How identity is addressed by enterprise IT security teams

The majority of companies have experienced a five-fold increase in the number of workforce identities, which are being driven primarily by mobile and cloud technology. Encouragingly, one-hundred percent of IT security stakeholders report that a lack of strong IAM practices introduces security risk, an IDSA survey reveals.

IAM practices

Strong IAM practices

Security leadership also cares “much more” about IAM now than ever before, with importance anticipated to continue to increase over the next five years. Despite growth, and an apparent understanding of risk, only half of IT security professionals state that the security team has any level of ownership for workforce IAM. What’s more, less than one in four IT security professionals say their teams have “excellent” awareness of their company’s identity strategy.

“With the majority of today’s breaches tied to compromised credentials and the number of credentials skyrocketing, IAM is a critical and complex issue that spans many organizational teams, requiring a strategy around people, processes and technology,” said Julie Smith, executive director of the IDSA.

“The findings highlight that addressing identity security through integrated technologies is only one piece of the puzzle. Without collaboration amongst all stakeholders and a clear understanding of responsibilities and handoff points, identity incurs greater risk.”

“As businesses embrace new technologies and expand their workforce, the reality of managing identities is seemingly growing more complex by the day. Awareness of the impact IAM has on security posture has grown as well, as an increasing number of data breaches are tied to stolen identities,” said James Carder, CISO and VP of LogRhythm Labs.

“However, as the data shows, IAM efforts face several organizational challenges as companies grapple with who should take the lead. With the number of identities growing, organizations of all sizes should examine how identity management fits into their security strategy, and eliminate any silos between teams that increase risk or slow the pace of the digital transformation of the business.”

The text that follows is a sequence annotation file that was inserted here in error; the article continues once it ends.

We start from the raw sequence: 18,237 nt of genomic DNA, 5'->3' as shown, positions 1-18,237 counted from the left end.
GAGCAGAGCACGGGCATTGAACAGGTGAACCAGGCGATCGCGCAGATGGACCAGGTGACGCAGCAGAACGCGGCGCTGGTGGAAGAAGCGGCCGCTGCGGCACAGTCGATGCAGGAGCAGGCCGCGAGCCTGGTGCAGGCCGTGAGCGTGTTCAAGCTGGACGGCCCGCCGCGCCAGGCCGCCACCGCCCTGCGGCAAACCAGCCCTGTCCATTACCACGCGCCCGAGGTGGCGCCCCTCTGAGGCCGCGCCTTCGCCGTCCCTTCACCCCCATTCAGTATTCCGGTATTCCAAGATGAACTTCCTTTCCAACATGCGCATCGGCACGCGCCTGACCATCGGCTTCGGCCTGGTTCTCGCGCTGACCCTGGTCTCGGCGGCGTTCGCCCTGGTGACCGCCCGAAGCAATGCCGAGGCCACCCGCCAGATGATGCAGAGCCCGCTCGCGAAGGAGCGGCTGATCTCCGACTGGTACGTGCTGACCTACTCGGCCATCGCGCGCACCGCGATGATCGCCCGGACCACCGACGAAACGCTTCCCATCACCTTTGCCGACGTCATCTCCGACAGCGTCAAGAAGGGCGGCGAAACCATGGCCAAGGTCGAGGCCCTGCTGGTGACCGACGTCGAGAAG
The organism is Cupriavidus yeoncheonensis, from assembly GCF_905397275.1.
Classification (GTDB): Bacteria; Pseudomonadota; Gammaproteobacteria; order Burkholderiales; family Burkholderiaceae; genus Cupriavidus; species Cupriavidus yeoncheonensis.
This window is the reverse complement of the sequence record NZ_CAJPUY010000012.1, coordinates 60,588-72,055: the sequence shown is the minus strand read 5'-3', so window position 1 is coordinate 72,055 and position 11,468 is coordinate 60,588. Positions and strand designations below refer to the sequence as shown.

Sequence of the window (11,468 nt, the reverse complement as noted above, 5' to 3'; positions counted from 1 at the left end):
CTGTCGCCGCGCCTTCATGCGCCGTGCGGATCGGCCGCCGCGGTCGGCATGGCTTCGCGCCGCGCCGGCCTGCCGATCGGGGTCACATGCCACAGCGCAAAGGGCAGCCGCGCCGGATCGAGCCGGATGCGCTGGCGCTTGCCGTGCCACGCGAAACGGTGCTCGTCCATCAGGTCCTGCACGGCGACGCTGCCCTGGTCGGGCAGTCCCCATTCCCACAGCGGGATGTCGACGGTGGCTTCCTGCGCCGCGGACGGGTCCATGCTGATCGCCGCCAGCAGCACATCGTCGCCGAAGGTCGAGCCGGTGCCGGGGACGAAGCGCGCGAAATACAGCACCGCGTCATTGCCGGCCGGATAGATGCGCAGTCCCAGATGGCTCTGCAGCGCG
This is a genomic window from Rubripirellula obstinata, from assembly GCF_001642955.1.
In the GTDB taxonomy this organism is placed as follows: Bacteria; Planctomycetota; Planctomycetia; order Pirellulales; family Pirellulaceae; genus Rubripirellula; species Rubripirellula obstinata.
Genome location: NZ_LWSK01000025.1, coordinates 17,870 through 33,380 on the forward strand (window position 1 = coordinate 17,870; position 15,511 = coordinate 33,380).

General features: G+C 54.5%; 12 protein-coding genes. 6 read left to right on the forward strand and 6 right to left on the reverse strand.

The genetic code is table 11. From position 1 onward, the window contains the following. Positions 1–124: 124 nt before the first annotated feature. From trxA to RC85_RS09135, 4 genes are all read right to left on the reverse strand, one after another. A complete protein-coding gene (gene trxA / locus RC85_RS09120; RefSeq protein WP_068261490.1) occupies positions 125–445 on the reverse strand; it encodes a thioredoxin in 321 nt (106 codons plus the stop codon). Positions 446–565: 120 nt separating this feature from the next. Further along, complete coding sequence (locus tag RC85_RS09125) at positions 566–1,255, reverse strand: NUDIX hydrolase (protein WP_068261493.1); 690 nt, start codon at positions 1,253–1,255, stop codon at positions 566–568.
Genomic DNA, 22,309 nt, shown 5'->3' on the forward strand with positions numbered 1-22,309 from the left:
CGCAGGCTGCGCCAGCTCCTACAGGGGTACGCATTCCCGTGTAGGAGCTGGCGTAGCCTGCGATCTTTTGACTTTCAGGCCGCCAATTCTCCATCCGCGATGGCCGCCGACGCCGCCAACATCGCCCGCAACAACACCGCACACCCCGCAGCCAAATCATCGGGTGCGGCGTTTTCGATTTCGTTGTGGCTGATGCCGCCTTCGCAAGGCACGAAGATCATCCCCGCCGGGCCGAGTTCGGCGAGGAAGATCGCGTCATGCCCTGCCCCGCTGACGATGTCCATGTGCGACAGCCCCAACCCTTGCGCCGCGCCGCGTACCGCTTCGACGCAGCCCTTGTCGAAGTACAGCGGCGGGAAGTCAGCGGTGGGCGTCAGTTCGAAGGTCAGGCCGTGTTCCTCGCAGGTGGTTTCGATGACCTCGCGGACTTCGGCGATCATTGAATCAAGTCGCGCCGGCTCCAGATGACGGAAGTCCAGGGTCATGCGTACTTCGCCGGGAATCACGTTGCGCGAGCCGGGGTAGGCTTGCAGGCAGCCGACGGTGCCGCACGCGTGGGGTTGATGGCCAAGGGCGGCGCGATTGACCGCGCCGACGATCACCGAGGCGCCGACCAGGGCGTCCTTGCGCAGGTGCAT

Modern technologies are driving explosive growth of identities

  • 52% say that identities have grown more than five-fold in the past 10 years
  • The increase in identities is driven primarily by technology changes, such as mobile devices (76%)
  • Other identity growth factors include a mix of more employees (57%), connected employees (66%), enterprise connected devices (60%), and cloud applications (59%)

Identities are increasingly important to corporate security

  • 100% report a lack of strong IAM practices introduces security risk
  • 92% say security leadership cares more about identity management now than in the past
  • Security teams are worried about a range of potential identity-related security incidents, including phishing (83%), social engineering (70%), compromised privileged identities (64%), and more

IAM practices

Identity security efforts lack alignment

  • While security is involved in IAM activities (99%), only 24% say their security team has “excellent” awareness of IAM
  • A wide range of organizational issues prevent security from engaging with workforce IAM, including lack of alignment of goals (33%), reporting structure (30%), history of security not being involved (30%), and resistance from existing teams (24%)
  • Budget ownership issues (40%) are cited as the top reason for not spending more on workforce IAM

Incomplete security ownership for identities has consequences

  • Only half (53%) report that security has any level of ownership for workforce IAM
  • When security teams have ownership of IAM they have better understanding of identities, are more likely to view IAM leadership as a career opportunity, and face fewer barriers to IAM involvement
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How identity is addressed by enterprise IT security teams